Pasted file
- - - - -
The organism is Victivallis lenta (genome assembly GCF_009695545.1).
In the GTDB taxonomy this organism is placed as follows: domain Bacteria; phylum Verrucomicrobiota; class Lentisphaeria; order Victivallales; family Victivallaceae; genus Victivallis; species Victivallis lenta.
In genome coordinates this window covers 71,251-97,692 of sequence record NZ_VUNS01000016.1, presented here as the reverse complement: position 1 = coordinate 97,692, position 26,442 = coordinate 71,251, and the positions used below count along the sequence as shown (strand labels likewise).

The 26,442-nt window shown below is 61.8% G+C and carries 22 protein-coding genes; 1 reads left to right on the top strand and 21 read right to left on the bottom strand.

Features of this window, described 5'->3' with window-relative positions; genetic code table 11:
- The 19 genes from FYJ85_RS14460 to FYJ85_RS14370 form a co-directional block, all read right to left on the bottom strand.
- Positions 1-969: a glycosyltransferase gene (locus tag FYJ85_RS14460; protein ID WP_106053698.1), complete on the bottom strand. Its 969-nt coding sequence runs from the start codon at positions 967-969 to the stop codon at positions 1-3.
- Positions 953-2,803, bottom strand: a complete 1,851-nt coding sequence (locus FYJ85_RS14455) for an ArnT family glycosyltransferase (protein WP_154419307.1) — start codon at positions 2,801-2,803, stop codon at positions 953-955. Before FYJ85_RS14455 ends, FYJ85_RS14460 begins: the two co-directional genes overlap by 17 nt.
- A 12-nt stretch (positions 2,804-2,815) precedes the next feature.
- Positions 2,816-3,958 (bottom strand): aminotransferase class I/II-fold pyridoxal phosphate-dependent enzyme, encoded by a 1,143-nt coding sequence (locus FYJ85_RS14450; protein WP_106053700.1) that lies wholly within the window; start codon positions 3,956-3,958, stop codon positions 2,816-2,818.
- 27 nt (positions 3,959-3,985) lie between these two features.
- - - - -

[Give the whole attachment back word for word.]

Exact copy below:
The organism is Victivallis lenta (genome assembly GCF_009695545.1).
In the GTDB taxonomy this organism is placed as follows: domain Bacteria; phylum Verrucomicrobiota; class Lentisphaeria; order Victivallales; family Victivallaceae; genus Victivallis; species Victivallis lenta.
In genome coordinates this window covers 71,251-97,692 of sequence record NZ_VUNS01000016.1, presented here as the reverse complement: position 1 = coordinate 97,692, position 26,442 = coordinate 71,251, and the positions used below count along the sequence as shown (strand labels likewise).

The 26,442-nt window shown below is 61.8% G+C and carries 22 protein-coding genes; 1 reads left to right on the top strand and 21 read right to left on the bottom strand.

Features of this window, described 5'->3' with window-relative positions; genetic code table 11:
- The 19 genes from FYJ85_RS14460 to FYJ85_RS14370 form a co-directional block, all read right to left on the bottom strand.
- Positions 1-969: a glycosyltransferase gene (locus tag FYJ85_RS14460; protein ID WP_106053698.1), complete on the bottom strand. Its 969-nt coding sequence runs from the start codon at positions 967-969 to the stop codon at positions 1-3.
- Positions 953-2,803, bottom strand: a complete 1,851-nt coding sequence (locus FYJ85_RS14455) for an ArnT family glycosyltransferase (protein WP_154419307.1) — start codon at positions 2,801-2,803, stop codon at positions 953-955. Before FYJ85_RS14455 ends, FYJ85_RS14460 begins: the two co-directional genes overlap by 17 nt.
- A 12-nt stretch (positions 2,804-2,815) precedes the next feature.
- Positions 2,816-3,958 (bottom strand): aminotransferase class I/II-fold pyridoxal phosphate-dependent enzyme, encoded by a 1,143-nt coding sequence (locus FYJ85_RS14450; protein WP_106053700.1) that lies wholly within the window; start codon positions 3,956-3,958, stop codon positions 2,816-2,818.
- 27 nt (positions 3,959-3,985) lie between these two features.